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Manchala Narayana Murthy Vs. Penumetcha Venkatapatiraju and ors. - Court Judgment

LegalCrystal Citation
SubjectCivil
CourtChennai
Decided On
Judge
Reported in32Ind.Cas.711
AppellantManchala Narayana Murthy
RespondentPenumetcha Venkatapatiraju and ors.
Cases ReferredKessowji Issur v. Great Indian Penisula Railway Company
Excerpt:
civil procedure code (act v of 1908), order xli, rule 27 - secondary evidence of document given at trial--appellate court, whether can admit document itself. - 1. i do not think we can interfere in this case. the learned subordinate judge in appeal admitted in evidence a lease, exhibit h, on which the permissive nature of the defendant's possession was based by the plaintiffs. that document was not produced at the original hearing; but the plaintiff went into the witness-box and gave what, from reading this judgment of the district munsif, x have no doubt, was in effect secondary evidence of that document which then could not be found. the learned district munsif did not accept that evidence. but on appeal an application was put in by the plaintiffs to be allowed to produce the original document which it is alleged had in the meantime been found. it is not open to mr. ramesam in second appeal to argue that the document, contrary to the opinion.....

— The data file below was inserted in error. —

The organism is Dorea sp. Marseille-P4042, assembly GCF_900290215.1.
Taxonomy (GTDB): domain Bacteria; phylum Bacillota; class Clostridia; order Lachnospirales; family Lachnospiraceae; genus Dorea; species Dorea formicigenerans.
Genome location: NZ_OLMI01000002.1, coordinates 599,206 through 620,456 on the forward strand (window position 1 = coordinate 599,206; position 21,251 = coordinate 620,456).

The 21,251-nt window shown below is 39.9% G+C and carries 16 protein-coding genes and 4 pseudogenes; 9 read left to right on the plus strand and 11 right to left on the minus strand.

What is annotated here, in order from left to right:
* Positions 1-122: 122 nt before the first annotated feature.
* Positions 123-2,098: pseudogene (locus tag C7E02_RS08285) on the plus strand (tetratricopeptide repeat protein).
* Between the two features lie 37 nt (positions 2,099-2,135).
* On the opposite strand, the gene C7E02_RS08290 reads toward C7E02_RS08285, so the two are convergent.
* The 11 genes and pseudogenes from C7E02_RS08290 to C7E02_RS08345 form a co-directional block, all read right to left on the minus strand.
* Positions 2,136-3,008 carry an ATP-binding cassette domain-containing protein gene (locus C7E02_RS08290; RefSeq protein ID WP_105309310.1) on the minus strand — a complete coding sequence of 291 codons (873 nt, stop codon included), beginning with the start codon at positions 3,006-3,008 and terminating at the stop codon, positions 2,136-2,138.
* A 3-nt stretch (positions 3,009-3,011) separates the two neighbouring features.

Judgment:

1. I do not think we can interfere in this case. The learned Subordinate Judge in appeal admitted in evidence a lease, Exhibit H, on which the permissive nature of the defendant's possession was based by the plaintiffs. That document was not produced at the original hearing; but the plaintiff went into the witness-box and gave what, from reading this judgment of the District Munsif, X have no doubt, was in effect secondary evidence of that document which then could not be found. The learned District Munsif did not accept that evidence. But on appeal an application was put in by the plaintiffs to be allowed to produce the original document which it is alleged had in the meantime been found. It is not open to Mr. Ramesam in second appeal to argue that the document, contrary to the opinion of the Subordinate Judge, is a forgery, and, therefore, he is forced to contend that in law it could not be admitted. In our opinion this was, within the meaning of the ruling in Kessowji Issur v. Great Indian Penisula Railway Company 11 C.W.N. 721; 17 M.L.J. 347; 4 A.L.J. 461, a filling up of a lacuna in the plaintiffs' case caused by their inability to find the document and under Order XLI, Rule 27, of the Civil Procedure Code the Judge rightly admitted it. The appeal fails and is dismissed with costs.


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